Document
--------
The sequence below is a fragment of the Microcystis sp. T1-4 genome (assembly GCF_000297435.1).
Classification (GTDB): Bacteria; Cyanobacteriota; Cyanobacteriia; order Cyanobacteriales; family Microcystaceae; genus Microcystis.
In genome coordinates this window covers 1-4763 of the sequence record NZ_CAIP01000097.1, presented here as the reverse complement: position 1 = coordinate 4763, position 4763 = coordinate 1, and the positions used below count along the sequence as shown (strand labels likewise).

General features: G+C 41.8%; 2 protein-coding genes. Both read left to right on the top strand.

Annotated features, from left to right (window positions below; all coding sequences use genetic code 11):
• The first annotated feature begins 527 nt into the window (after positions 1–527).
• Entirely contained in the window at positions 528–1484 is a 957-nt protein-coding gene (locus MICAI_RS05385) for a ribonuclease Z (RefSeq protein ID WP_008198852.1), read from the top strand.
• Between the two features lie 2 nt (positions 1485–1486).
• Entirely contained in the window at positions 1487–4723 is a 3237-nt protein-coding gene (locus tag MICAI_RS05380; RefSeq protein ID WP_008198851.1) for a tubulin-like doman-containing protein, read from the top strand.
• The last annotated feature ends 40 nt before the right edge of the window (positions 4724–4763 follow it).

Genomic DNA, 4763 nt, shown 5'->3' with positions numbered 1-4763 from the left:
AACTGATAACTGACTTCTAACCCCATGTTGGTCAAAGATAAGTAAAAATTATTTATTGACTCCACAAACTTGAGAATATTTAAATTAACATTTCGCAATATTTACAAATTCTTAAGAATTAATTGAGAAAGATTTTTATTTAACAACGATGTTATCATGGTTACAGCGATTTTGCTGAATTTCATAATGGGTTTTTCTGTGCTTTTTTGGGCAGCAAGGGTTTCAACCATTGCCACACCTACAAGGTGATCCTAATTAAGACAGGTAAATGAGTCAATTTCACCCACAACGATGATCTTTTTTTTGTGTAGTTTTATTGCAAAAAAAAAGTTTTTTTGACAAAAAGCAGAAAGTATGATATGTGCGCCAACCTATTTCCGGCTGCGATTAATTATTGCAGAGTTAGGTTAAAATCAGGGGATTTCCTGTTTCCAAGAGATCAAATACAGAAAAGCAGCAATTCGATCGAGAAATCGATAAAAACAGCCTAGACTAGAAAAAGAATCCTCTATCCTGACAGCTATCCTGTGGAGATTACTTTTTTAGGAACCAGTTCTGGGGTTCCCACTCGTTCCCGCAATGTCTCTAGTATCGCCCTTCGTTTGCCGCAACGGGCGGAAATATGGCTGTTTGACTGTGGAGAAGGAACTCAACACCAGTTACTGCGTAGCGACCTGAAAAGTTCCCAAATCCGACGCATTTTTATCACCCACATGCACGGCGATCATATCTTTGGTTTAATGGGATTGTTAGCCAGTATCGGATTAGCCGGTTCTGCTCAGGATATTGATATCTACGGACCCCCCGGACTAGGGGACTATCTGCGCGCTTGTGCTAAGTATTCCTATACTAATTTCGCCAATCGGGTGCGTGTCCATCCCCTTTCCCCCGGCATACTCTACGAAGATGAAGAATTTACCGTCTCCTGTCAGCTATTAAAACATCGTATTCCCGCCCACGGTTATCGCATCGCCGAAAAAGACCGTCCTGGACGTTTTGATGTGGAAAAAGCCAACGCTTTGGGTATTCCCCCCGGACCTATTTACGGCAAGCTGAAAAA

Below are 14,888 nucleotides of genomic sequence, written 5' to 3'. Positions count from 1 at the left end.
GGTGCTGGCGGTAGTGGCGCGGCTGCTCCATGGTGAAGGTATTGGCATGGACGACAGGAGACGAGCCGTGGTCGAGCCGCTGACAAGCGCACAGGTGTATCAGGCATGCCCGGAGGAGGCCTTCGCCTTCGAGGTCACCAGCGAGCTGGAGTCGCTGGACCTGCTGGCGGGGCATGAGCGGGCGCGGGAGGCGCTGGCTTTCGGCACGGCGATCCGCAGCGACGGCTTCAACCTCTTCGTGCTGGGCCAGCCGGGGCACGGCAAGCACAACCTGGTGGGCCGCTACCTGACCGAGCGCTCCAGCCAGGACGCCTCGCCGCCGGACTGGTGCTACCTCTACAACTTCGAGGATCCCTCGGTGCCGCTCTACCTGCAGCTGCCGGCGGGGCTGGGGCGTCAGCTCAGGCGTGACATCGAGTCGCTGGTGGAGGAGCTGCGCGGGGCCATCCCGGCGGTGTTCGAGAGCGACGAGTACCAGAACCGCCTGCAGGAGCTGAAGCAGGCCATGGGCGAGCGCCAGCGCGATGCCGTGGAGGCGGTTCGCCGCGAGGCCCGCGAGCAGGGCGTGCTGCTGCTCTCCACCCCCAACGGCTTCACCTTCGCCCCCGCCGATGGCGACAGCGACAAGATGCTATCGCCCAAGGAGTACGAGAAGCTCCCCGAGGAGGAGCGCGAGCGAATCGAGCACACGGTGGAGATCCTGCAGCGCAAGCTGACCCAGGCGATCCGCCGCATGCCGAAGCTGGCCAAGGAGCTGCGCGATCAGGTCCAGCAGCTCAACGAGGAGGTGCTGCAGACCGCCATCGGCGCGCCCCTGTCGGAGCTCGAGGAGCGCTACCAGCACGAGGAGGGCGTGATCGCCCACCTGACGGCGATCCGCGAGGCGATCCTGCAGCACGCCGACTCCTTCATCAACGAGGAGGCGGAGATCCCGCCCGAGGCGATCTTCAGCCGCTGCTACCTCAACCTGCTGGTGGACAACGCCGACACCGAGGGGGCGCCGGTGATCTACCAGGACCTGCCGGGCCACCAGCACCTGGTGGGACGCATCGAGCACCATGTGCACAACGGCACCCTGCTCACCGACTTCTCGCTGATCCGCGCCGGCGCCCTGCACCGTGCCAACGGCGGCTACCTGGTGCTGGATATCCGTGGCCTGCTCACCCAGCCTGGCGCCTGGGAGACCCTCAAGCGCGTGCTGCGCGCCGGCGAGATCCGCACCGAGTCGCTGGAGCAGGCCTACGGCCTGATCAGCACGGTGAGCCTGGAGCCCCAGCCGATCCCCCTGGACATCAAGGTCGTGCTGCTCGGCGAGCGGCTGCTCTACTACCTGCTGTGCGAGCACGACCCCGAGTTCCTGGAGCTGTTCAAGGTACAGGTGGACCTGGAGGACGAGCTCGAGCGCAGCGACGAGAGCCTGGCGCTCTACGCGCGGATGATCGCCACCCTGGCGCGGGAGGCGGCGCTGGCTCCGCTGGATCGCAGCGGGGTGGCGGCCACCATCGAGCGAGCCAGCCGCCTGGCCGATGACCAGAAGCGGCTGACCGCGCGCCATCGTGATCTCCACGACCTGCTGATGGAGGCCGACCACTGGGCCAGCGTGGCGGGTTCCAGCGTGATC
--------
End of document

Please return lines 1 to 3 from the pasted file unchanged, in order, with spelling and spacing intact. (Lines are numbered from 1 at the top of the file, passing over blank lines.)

The sequence below is a fragment of the Microcystis sp. T1-4 genome (assembly GCF_000297435.1).
Classification (GTDB): Bacteria; Cyanobacteriota; Cyanobacteriia; order Cyanobacteriales; family Microcystaceae; genus Microcystis.
In genome coordinates this window covers 1-4763 of the sequence record NZ_CAIP01000097.1, presented here as the reverse complement: position 1 = coordinate 4763, position 4763 = coordinate 1, and the positions used below count along the sequence as shown (strand labels likewise).